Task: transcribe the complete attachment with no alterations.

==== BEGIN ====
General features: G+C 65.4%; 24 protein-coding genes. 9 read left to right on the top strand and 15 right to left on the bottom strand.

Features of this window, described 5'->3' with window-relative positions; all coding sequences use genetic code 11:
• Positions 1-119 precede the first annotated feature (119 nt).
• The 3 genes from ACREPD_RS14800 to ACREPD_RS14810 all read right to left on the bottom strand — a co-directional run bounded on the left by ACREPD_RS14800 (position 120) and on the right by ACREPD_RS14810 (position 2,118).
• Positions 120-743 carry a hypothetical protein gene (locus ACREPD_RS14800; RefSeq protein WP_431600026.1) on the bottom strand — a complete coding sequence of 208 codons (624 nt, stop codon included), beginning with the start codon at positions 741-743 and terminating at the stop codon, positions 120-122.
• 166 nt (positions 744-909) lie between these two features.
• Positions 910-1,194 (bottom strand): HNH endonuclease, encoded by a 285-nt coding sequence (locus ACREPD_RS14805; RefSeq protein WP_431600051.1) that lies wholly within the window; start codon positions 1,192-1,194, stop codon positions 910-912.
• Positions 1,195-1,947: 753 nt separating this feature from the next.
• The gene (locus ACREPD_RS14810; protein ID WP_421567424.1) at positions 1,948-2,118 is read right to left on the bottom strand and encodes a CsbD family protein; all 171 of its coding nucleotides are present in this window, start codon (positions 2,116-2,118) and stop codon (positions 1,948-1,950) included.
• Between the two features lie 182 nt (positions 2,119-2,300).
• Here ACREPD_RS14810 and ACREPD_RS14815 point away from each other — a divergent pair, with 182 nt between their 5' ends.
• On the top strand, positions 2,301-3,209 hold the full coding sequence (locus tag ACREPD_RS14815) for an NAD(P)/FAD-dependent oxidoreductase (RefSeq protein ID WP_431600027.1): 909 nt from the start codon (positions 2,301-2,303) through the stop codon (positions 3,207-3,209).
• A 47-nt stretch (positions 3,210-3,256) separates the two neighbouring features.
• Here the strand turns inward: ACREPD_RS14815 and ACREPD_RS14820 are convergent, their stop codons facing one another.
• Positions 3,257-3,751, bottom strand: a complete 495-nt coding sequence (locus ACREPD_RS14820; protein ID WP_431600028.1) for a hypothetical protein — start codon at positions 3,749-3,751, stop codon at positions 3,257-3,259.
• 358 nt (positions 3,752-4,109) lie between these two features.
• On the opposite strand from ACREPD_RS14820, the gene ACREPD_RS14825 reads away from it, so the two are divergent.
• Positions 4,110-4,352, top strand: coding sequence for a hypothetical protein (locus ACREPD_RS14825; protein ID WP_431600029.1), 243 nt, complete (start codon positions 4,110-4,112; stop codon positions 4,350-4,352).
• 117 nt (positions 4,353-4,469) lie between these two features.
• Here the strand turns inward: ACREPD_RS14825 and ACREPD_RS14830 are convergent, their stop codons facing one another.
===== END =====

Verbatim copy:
General features: G+C 65.4%; 24 protein-coding genes. 9 read left to right on the top strand and 15 right to left on the bottom strand.

Features of this window, described 5'->3' with window-relative positions; all coding sequences use genetic code 11:
• Positions 1-119 precede the first annotated feature (119 nt).
• The 3 genes from ACREPD_RS14800 to ACREPD_RS14810 all read right to left on the bottom strand — a co-directional run bounded on the left by ACREPD_RS14800 (position 120) and on the right by ACREPD_RS14810 (position 2,118).
• Positions 120-743 carry a hypothetical protein gene (locus ACREPD_RS14800; RefSeq protein WP_431600026.1) on the bottom strand — a complete coding sequence of 208 codons (624 nt, stop codon included), beginning with the start codon at positions 741-743 and terminating at the stop codon, positions 120-122.
• 166 nt (positions 744-909) lie between these two features.
• Positions 910-1,194 (bottom strand): HNH endonuclease, encoded by a 285-nt coding sequence (locus ACREPD_RS14805; RefSeq protein WP_431600051.1) that lies wholly within the window; start codon positions 1,192-1,194, stop codon positions 910-912.
• Positions 1,195-1,947: 753 nt separating this feature from the next.
• The gene (locus ACREPD_RS14810; protein ID WP_421567424.1) at positions 1,948-2,118 is read right to left on the bottom strand and encodes a CsbD family protein; all 171 of its coding nucleotides are present in this window, start codon (positions 2,116-2,118) and stop codon (positions 1,948-1,950) included.
• Between the two features lie 182 nt (positions 2,119-2,300).
• Here ACREPD_RS14810 and ACREPD_RS14815 point away from each other — a divergent pair, with 182 nt between their 5' ends.
• On the top strand, positions 2,301-3,209 hold the full coding sequence (locus tag ACREPD_RS14815) for an NAD(P)/FAD-dependent oxidoreductase (RefSeq protein ID WP_431600027.1): 909 nt from the start codon (positions 2,301-2,303) through the stop codon (positions 3,207-3,209).
• A 47-nt stretch (positions 3,210-3,256) separates the two neighbouring features.
• Here the strand turns inward: ACREPD_RS14815 and ACREPD_RS14820 are convergent, their stop codons facing one another.
• Positions 3,257-3,751, bottom strand: a complete 495-nt coding sequence (locus ACREPD_RS14820; protein ID WP_431600028.1) for a hypothetical protein — start codon at positions 3,749-3,751, stop codon at positions 3,257-3,259.
• 358 nt (positions 3,752-4,109) lie between these two features.
• On the opposite strand from ACREPD_RS14820, the gene ACREPD_RS14825 reads away from it, so the two are divergent.
• Positions 4,110-4,352, top strand: coding sequence for a hypothetical protein (locus ACREPD_RS14825; protein ID WP_431600029.1), 243 nt, complete (start codon positions 4,110-4,112; stop codon positions 4,350-4,352).
• 117 nt (positions 4,353-4,469) lie between these two features.
• Here the strand turns inward: ACREPD_RS14825 and ACREPD_RS14830 are convergent, their stop codons facing one another.